April 29, 2010
Is it an employer's job to promote healthy living to workers?
Employees aren't schoolchildren. Most adults know that the road to better health isn't paved with extra trips to the candy machine. Likewise, it's not much of a newsflash that sitting hunched over a keyboard day after day can hamper one's health.
[Photo courtesy of Adria Richards]
But when it comes to companies promoting healthy living, three out of four workers polled this March said that more employers should step up and start offering wellness programs to their people. Given how much our jobs demand of us, it's not surprising that workers would want employers to spring for some fitness classes, weight management training, or one-on-one sessions with a personal wellness coach.
According Workplace Options, the international provider of work/life solutions that commissioned this survey, a majority of the 1,000 working Americans polled were all for employers incentivizing healthy lifestyles, too. Specifically, 59 percent of those surveyed said they thought such employer incentives were "a reward for being fit." Just 20 percent said they viewed health and wellness incentives as a "penalty for being unfit."
Something else Workplace Options discovered: When it comes to encouraging fitness, money talks. Sixty-nine percent of those polled said they'd be more inclined to take advantage of a workplace wellness program if doing so would decrease their portion of their employer-subsidized health insurance premiums.
Obviously, it's in an employer's best interest to have a healthy staff. For starters, says Workplace Options CEO Dean Debnam, a healthier staff can mean lower group health insurance premiums for the company.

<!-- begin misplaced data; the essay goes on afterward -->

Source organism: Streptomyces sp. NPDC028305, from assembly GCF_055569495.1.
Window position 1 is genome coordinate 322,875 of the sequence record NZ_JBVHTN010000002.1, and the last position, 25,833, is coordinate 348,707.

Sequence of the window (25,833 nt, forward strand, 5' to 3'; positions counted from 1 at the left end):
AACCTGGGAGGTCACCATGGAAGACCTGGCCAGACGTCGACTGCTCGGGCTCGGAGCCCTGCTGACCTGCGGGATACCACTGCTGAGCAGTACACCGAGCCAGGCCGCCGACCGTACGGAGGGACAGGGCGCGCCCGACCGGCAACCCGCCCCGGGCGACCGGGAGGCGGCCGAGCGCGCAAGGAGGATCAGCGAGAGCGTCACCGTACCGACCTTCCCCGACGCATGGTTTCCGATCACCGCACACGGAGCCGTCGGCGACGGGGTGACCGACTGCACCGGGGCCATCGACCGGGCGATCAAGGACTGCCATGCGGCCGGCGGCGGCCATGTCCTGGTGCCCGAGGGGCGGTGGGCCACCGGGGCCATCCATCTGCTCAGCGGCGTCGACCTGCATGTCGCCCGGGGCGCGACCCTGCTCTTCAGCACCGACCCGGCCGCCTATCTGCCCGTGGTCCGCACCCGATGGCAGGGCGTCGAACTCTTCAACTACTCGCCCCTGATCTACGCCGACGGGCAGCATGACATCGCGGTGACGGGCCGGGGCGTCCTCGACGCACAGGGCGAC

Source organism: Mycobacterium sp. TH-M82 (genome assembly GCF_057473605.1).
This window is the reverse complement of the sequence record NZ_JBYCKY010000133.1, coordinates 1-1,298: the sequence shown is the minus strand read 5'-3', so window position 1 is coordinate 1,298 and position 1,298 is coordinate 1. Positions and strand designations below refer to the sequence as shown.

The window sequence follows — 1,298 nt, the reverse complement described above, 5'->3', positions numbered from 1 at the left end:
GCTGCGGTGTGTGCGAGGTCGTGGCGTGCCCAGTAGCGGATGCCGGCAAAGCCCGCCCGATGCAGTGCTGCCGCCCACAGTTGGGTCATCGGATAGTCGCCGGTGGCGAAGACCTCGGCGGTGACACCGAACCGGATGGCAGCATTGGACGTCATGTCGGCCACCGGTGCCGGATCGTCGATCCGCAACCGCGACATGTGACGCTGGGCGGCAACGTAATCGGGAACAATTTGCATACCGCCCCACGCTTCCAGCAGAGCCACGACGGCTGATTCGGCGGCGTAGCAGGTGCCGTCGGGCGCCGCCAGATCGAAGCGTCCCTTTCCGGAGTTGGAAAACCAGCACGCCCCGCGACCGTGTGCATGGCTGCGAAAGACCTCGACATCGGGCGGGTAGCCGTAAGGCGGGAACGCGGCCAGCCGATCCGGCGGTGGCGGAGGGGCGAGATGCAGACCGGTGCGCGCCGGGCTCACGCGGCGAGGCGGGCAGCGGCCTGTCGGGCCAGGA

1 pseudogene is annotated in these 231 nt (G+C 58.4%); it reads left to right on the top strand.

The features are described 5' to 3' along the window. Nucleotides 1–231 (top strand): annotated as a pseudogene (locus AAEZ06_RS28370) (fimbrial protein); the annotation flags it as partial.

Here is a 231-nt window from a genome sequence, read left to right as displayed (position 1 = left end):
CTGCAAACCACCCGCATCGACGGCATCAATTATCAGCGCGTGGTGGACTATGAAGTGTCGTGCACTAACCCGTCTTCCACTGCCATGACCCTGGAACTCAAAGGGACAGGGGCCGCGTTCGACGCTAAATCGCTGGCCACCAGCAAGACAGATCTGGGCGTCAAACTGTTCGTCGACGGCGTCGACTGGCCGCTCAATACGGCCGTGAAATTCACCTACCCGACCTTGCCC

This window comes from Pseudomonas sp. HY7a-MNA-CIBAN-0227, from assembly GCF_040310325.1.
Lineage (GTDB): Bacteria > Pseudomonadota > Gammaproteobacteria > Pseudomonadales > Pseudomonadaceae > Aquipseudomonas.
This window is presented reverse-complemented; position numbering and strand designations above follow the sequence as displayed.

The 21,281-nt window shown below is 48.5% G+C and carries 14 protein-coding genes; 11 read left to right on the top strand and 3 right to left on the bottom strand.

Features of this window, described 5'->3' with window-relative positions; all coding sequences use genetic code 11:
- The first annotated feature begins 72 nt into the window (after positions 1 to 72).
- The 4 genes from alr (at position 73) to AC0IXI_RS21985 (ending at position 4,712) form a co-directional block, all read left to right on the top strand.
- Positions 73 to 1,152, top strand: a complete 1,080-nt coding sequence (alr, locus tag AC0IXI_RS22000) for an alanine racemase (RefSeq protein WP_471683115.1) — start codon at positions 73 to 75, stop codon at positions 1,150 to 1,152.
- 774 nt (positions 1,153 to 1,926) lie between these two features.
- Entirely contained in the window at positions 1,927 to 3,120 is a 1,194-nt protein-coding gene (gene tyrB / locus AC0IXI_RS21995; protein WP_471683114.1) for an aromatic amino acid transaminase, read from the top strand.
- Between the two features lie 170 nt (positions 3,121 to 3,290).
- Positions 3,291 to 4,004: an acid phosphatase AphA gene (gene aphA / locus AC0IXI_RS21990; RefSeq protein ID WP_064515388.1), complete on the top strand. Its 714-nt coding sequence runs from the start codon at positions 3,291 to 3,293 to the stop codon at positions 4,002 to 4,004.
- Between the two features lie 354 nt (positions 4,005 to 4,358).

In addition, says Alan King, president and COO of Workplace Options, "Healthy employees are less likely to miss work due to illness, and increasing morale can lead to increased productivity."
In fact, Workplace Options found that 61 percent of poll respondents said having the option to participate in an employee wellness program would make them "feel more appreciated" on the job and therefore "more loyal to that company."
How about you? Where do you stand on employers subsidizing health and fitness programs? Does an employer offering gym privileges, nutritional counseling, smoking-cessation assistance, or other health perks get your blood pumping? Or would you rather your company kept their mitts off your eating, exercise, and health habits and focus their efforts (and dollars) on other employee benefits?
Karen Burns is the author of The Amazing Adventures of Working Girl, a career guide based on her 59 jobs over 40 years in 22 cities.
Lisa Quast is a certified career coach, mentor, business consultant, former corporate executive and author based in the Seattle area.
Randy Woods writes about job-search tools, networking techniques and other tips to help you land your dream job.
Matt Youngquist is the president of Career Horizons, a career counseling firm.
Natalie Singer is a Seattle writer, editor and small-business owner.
Michelle Goodman is the author of "My So-Called Freelance Life" and "The Anti 9-to-5 Guide."
Paul Anderson helps professionals in transition find their desired employment.
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